10 unexpected items I won’t cruise without — including a roll of duct tape
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Most travelers know the basics of packing — roll your clothes, bring sturdy shoes, keep carry-on liquids to 3.4 ounces or less — but it’s still a highly personal endeavor that varies from one person to the next.
Some bring less than they need, opting to do laundry or wear clothes more than once. Others undertake the task as if they’re permanently relocating. I usually fall somewhere in between.
But whatever your preference, there are certain items I strongly urge you to bring on each and every cruise.
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Most travelers bring a pen or two, but it’s not always top-of-mind to pack highlighters. I find they come in handy as you’re poring over each day’s paper copy of the schedule. You can call out the activities of interest to you to make sure you don’t miss a single event. Just be sure to pack them in plastic in case they leak; you don’t want neon pigment all over your cruise wardrobe.
The walls in cruise ship cabins are made of metal, so most of them are magnet-friendly. If you’re someone who routinely sticks important documents to your refrigerator at home, bring a set of small magnets with you to organize everything from daily schedules to shore excursion tickets and dinner invitations.
I never cruise without a pack of thank-you notes or blank greeting cards. Unless something goes horribly awry (which, thankfully, it never has), I leave a cash tip for my room steward at the end of each voyage, in addition to the auto-gratuities that are charged to my account. It gives me somewhere to put the money instead of just leaving it on the vanity when I depart. Even if you’re not a fan of additional tipping, you can still leave a nice note of thanks.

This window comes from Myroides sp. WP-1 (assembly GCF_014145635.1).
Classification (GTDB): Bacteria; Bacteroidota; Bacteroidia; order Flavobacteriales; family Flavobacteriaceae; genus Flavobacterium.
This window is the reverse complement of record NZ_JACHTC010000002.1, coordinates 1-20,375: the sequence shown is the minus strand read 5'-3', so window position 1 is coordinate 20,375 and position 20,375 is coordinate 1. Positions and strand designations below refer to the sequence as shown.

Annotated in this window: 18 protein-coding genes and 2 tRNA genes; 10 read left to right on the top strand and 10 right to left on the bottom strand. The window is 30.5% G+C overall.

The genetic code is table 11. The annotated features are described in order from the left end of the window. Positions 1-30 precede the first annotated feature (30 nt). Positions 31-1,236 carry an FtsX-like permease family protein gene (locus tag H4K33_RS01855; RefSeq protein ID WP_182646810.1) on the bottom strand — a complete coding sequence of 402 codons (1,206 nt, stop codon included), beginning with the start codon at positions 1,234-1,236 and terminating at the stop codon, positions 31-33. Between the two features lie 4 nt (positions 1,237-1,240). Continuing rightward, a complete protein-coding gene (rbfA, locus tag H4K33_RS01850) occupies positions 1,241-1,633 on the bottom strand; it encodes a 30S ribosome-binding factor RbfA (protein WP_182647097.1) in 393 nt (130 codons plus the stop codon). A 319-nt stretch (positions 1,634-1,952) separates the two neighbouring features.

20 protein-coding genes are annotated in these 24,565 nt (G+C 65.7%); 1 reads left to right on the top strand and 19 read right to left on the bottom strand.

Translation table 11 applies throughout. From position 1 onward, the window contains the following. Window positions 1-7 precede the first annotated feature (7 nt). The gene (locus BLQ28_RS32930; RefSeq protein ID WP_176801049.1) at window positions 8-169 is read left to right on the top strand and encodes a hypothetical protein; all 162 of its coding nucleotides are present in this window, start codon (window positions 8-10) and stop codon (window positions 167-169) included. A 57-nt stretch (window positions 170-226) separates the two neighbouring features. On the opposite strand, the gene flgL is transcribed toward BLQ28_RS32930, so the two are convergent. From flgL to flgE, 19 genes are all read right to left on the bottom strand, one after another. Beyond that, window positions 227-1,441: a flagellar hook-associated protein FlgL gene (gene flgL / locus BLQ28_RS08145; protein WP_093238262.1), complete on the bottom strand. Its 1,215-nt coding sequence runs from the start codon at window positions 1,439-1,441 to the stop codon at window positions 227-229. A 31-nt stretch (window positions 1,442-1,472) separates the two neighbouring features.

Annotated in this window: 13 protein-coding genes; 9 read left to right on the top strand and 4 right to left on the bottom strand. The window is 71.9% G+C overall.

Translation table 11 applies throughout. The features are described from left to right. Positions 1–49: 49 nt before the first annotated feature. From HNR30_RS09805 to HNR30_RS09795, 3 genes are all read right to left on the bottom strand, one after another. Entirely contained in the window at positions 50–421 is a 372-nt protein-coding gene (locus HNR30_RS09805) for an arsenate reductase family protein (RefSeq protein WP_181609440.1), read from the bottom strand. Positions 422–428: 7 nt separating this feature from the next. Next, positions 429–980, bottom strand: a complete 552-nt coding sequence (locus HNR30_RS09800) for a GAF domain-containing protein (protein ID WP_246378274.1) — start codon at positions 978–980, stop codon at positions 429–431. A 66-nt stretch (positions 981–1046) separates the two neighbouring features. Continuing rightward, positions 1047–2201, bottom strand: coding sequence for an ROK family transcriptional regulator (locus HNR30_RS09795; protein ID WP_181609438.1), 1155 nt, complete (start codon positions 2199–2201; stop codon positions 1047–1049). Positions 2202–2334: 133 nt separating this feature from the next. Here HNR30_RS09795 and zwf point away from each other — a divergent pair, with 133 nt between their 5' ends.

This tip might not be for everyone, as cruisers often like to disconnect on their vacations, but I rarely travel without my laptop. As such, I also bring an HDMI cable. In the event that I feel like a lazy day of lounging in my cabin, I’m able to plug my laptop into my cabin’s television and watch shows or movies via my computer. This also works with iPads and other tables if you have an HDMI adapter. (If you’re not planning to purchase an internet package, you can pre-download something to watch before you leave home.)
I know you’re thinking this sounds a little suspicious. But bear with me.
Two years ago, I was traveling home for Thanksgiving and decided to gate-check my hard-sided carry-on suitcase. When I picked it up at the end of the flight, it was cracked in two places and had a giant hole at the top. Thankfully, I had a roll of duct tape inside, so I patched it up for the duration of my trip. I also routinely use the tape to attach paper luggage tags to my suitcases after I fly and before I board my cruise. Other handy uses include lint removal and the mending of torn clothing hems.
In my experience, there are few things more frustrating than leaking toiletries, and I’ve ripped more than my fair share of quart-sized bags in an attempt to squeeze just one more lip gloss inside. That’s why I always bring a couple of extras as replacements, along with some plastic grocery store bags (a great way to reuse). Large ones are perfect for storing dirty laundry. I also keep some on hand to pack wet shoes, bottles of wine and other items I don’t want near my clean clothes on the trip home.
In addition to patches or pills like Bonine or Dramamine, ginger candies are good to have on hand as remedies if you become seasick because they help to calm your stomach. They also double as lozenges if you find your mouth getting dry on your pre-cruise flight.
If you’re a solo traveler, you can skip this one, but if you’re traveling with a friend or family member, take heed. When you’re sharing close quarters and a bathroom, the last thing you want is to share smells from the latter. I swear by Poo-Pourri, which comes in travel-size bottles. If you’re trying to limit your liquids, simply use a spritz or two of the perfume or cologne you’re bringing anyway, or pack a solid air freshener.
You might be asking yourself why you’d need cash onboard when cruising is decidedly cashless. Sure, you can pay for everything from drinks and shore excursions to onboard shopping with your cruise charge account, but you might wish to tip helpful folks along the way — the porters who care for your bags at embarkation, for example, or the crew who deliver your room service order and the tour guide or bus driver who makes your time in port special. Dollars are fine for onboard tipping, but local currency is best in port. (I find that ATMs have better exchange rates than airport kiosks.)
When I wake up at night and have to use the bathroom, I often find myself disoriented. More than once I’ve accidentally stubbed a toe on the coffee table or slammed into a wall before my eyes adjusted to the dark, so I started bringing a nightlight. For anyone who’s unbothered by a soft glow, it’s a must-pack. Plus, some even come with built-in air fresheners, giving you a twofer.
Featured photo by martin-dm/Getty Images.
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